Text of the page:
When the output of AND gate 204 is high and no other process control computer has switched inputs and outputs to process control computer 92 and process control computer 92 is proven operational, the output of AND gate 206 goes high and the inputs and outputs of process control computer 86 are switched to process control computer 92. Should process control computer 92 not be available to assume control because either another process control computer had previously switched to process control computer 92 or because process control computer 92 was not proven operational, switching the inputs and outputs from process control computer 86 to process control computer 92 is not successful, the output of AND gate 208 goes high and the attempt to switch inputs and outputs from process control computer 86 to another process control computer cascades to the next subsequent process control computer in the predetermined sequence.

As previously stated, this cascading sequence is continued through all available process control computers that can assume the control function of the process control computer that has failed or is otherwise removed from service with the last two process control computers in the sequence being those adjacent the failed or otherwise removed from service process control computer. For example, the process control computers adjacent process control computer 86 in the ring configuration shown in FIGS. 1 and 3 are process control computer 100 and process control computer 88. These process control computers are last in the cascade sequence because switching to those process control computers removes a desirable redundant safety function. For example, when the output of AND gate 208 is high and no other process control computer has switched inputs and outputs to process control computer 100 and process control computer 100 is proven operational, the inputs and outputs from process control computer 86 are switched to process control computer 100 as the output of AND gate 210 goes high. The redundant monitoring, by two independent process control computers, of the safety of pulverizing coal mill 24 and associated burner elevation A is eliminated as the redundant monitoring provided by process control computer 100 as initially established in the distributed ring control system and the safety monitoring of pulverizing coal mill 24 and associated burner elevation A formerly provided by process control computer 86 and now residing in logic 110 of process control computer 100 are both provided by a single process control computer, namely process control computer 100.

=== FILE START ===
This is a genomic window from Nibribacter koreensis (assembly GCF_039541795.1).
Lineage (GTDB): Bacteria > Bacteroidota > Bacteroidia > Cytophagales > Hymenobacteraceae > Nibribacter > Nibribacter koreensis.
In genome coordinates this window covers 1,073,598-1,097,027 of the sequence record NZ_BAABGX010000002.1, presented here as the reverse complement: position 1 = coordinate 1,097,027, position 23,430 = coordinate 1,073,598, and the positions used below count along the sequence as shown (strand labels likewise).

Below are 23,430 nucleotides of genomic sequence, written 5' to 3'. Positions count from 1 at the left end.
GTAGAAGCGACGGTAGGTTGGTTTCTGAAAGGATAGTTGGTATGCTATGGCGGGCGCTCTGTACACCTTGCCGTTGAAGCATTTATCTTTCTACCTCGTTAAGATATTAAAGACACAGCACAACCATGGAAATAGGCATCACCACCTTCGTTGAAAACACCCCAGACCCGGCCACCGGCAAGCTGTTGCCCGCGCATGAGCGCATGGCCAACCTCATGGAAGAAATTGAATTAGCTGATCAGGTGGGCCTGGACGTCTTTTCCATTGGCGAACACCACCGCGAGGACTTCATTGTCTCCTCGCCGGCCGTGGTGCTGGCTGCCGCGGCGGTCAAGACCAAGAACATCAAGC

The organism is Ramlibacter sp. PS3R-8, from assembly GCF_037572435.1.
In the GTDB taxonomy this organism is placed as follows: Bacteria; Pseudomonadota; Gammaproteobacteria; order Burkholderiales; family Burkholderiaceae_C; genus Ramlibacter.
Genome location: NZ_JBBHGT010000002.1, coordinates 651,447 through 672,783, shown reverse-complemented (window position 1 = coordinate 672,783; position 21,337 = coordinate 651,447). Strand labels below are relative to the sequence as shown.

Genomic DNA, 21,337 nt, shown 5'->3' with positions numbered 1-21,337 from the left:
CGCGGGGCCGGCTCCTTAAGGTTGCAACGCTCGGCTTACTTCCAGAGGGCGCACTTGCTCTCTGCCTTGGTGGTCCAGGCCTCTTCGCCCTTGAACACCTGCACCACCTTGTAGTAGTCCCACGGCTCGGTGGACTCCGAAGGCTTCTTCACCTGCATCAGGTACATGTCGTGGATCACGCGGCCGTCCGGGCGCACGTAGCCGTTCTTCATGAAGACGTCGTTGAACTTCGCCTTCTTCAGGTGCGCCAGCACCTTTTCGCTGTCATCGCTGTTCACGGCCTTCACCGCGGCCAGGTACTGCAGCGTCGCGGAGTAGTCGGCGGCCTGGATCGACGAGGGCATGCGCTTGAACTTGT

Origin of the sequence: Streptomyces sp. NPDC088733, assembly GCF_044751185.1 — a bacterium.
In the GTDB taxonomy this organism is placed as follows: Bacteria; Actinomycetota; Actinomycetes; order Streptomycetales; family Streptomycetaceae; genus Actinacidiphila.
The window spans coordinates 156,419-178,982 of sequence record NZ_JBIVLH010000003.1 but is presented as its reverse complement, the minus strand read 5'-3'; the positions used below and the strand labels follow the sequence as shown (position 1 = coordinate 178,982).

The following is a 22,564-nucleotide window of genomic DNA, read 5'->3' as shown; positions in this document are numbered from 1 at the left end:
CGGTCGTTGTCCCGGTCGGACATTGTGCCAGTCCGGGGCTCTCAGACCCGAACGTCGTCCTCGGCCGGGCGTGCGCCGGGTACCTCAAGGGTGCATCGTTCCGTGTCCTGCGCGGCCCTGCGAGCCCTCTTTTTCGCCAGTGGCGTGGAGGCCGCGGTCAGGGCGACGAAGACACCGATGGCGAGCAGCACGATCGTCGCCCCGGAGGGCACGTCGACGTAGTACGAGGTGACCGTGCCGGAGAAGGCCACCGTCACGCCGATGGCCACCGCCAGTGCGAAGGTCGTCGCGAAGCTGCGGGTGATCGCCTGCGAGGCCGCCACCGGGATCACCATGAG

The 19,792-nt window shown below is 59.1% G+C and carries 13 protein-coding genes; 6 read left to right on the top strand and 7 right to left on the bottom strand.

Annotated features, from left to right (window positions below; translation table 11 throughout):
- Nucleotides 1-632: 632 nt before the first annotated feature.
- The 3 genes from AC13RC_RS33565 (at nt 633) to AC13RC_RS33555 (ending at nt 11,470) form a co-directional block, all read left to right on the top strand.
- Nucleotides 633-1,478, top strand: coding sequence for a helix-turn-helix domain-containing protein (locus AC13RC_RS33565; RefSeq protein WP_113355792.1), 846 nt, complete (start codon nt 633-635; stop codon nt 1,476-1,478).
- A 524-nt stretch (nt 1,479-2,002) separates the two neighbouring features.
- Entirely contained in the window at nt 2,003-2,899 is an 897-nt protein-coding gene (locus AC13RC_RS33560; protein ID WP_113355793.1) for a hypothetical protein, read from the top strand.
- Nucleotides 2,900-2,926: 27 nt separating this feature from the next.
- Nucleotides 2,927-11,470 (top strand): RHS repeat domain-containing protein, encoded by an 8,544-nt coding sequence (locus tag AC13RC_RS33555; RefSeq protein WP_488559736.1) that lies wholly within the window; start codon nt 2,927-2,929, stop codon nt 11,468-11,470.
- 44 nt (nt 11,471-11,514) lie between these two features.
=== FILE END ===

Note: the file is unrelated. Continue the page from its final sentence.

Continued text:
Similarly, when the output of AND gate 208 is high and either another process control computer has switched inputs and outputs to process control computer 100 or process control computer 100 is not proven operational, the output of AND gate 212 goes high attempting to switch the inputs and outputs from process control computer 86 to process control computer 88. This switching is successful when no other process control computer has switched inputs and outputs to process control computer 88 and process control computer 88 is proven operational. In switching the inputs and outputs from process control computer 86 to process control computer 88 the redundancy provided by two process control computers of monitoring the safety of pulverizing coal mill 26 and associated burner elevation B is lost as both reside in process control computer 88.

FIG. 1 schematically discloses the switching of inputs and outputs from each process control computer 86-100 in the ring portion of the distributed control system to another process control computer of the distributed control system that has not failed or otherwise been removed from service. Only a single schematic switching is shown for each of the process control computers in FIG. 3 with subsequent process control computers being selected by a cascading sequence circuit as shown in FIGS. 9a and 9b.

Tying FIGS. 9a and 9b and FIG. 3 together by way of example, when the output of AND gates 200 and 202 are high, the inputs and outputs from process control computer 86 should be switched to process control computer 96. The input and output connections, collectively 128 would be switched to process control computer 96. Input and output connections 128 may consist of a twisted pair of wires or a multiconductor cable. Since each process controlled is an energize-to-start, energize-to-stop process, and since each subprocess is monitored from the safety perspective by a second process control computer which can shutdown the process when an unsafe operating condition is approached, it is not necessary to immediately switch input and output connections 128 from a failed or otherwise removed from service process control computer 86 to process control computer 96 which is in operation controlling associated coal pulverizer 92 and burner elevation F as well as oil elevation 62. Thus, the input and output connection switch may be accomplished manually by unplugging the input cable to process control computer 86 and plugging the cable into process control computer 96, or by automatic switching using, for example, a relay or electronic switch means 142. As a matter of priority upon failure of process control computer 86, the input and output connections 128 would be switched in accordance with a cascade sequence select circuit as shown in FIGS. 9a and 9b.